Caritas Switzerland has been active in Mali for more than forty years. It is one of the world’s poorest countries. Approximately 17 million people live in a land area of 1.2 m km². Mali is ranked 179th out of 188 countries in the UN Development Index. Yet for a long time, the country was considered a model for decentralisation and socio-economic development. However, after two decades of successful development, a military coup in the spring of 2012 brought political instability, with huge consequences for the security situation. The interventions of French and Malian troops, as well as the United Nations, have led to an improvement in the security situation. Despite the signing of the peace agreement in May 2015, the situation remains tense.
An estimated 60 per cent of Mali’s population live on less than one US dollar a day, and are therefore experiencing extreme poverty. The majority of the population earn their living from agriculture, livestock farming and fishing. Production is still characterised by small family enterprises which are predominantly engaged in subsistence agriculture. Agricultural production in Mali is difficult: The rainy season is limited to the months from July to October. Due to changes in the climate, such as increasing drought periods and floods, as well as pest infestations, crop failures are becoming ever more frequent. The poor households are hardest hit. Because of the loss of income, as well as the rise in food prices, they are unable to either invest in production inputs or put money aside for future crises. Networking between producers, the processing industry, transport companies, traders and consumers remains weak. The general infrastructure, including transport routes, is inadequate. The rural areas also have a high rate of population growth (3%) without a matching increase in productivity. This leads to the overexploitation of natural resources. Above all, the increasing scarcity of land and water is the cause of growing conflicts between hoe-farmers and cattle breeders, and leads young people to migrate to the towns and cities.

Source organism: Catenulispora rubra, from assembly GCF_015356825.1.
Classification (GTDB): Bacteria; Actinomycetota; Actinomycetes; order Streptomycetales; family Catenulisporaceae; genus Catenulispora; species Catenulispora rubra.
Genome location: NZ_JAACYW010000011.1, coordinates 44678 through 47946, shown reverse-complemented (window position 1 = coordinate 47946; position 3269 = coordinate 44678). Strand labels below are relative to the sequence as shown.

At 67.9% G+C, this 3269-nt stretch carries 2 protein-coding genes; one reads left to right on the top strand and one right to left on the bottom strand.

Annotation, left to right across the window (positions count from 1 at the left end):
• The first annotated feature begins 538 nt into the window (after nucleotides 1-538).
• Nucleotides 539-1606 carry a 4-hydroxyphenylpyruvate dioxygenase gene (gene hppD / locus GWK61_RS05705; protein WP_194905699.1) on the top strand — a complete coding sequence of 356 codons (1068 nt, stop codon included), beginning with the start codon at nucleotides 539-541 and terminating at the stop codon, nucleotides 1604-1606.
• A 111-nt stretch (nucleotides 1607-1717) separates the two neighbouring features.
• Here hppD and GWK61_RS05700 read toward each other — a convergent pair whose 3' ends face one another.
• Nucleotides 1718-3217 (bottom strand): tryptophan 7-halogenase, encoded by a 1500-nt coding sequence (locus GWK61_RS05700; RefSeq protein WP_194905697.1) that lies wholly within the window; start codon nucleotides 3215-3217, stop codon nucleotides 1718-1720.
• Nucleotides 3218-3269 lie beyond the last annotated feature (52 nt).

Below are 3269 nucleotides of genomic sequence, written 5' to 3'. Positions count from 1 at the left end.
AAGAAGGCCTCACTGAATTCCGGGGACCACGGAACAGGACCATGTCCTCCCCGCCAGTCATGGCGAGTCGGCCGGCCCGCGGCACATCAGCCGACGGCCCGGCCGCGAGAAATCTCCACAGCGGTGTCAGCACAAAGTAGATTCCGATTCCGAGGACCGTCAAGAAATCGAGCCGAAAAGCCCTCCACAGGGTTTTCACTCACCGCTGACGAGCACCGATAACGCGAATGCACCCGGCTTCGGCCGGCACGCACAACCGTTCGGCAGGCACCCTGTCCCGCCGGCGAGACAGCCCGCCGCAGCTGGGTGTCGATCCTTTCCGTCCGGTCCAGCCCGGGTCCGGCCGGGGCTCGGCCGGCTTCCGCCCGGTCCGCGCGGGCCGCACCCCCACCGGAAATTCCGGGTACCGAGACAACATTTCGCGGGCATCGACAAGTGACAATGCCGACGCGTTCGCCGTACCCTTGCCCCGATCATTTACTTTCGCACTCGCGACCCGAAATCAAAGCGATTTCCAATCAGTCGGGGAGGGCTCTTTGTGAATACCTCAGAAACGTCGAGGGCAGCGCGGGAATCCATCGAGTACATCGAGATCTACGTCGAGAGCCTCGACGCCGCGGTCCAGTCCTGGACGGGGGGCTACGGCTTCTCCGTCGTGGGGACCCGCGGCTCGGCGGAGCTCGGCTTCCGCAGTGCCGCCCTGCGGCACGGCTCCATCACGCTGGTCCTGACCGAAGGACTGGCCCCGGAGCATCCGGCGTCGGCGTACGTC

The present project is located in the Mopti Region, in Bandiagara and Douentza Districts. More than 700,000 people live in 669 villages in this area. It covers a total of 7,700 km2 and stretches mostly across the Dogon Plateau, which consists of very hard sandstone ground. Only 10 per cent of the land is suitable for agriculture. Because of the steep gradient of the Plateau, there is considerable soil erosion caused by the wind and water, which further degrades the already poor soil. Vegetation is sparse and is being continually reduced because the local people use it as fuel. This increases the pressure on natural resources. In common with the large majority of the Malian population, the people in Mopti live from agriculture. The staple foods are corn and millet. The demand for basic foodstuffs in the Bandiagara district amounts to 82,260 tons, but only 20,524 tons are produced. A similar deficit exists in the Douentza district, where 67,603 tons are needed and 51,027 tons are produced. This adds up to a total deficit in basic foodstuffs of 76,312 tons. The traditional livestock breeders keep mostly cattle, sheep and goats and produce goods such as leather, meat, milk and dung. However, there is insufficient feed and water, which exacerbates the conflicts over resources with the vegetable and cereal farmers. Moreover, there are regular outbreaks of animal diseases, while too few animals are vaccinated. A better organisation of animal husbandry could be an important engine for local economic development. The market system in Bandiagara and Douentza is not very developed. There are few central markets which, because of the lack of infrastructure, are not easy to reach.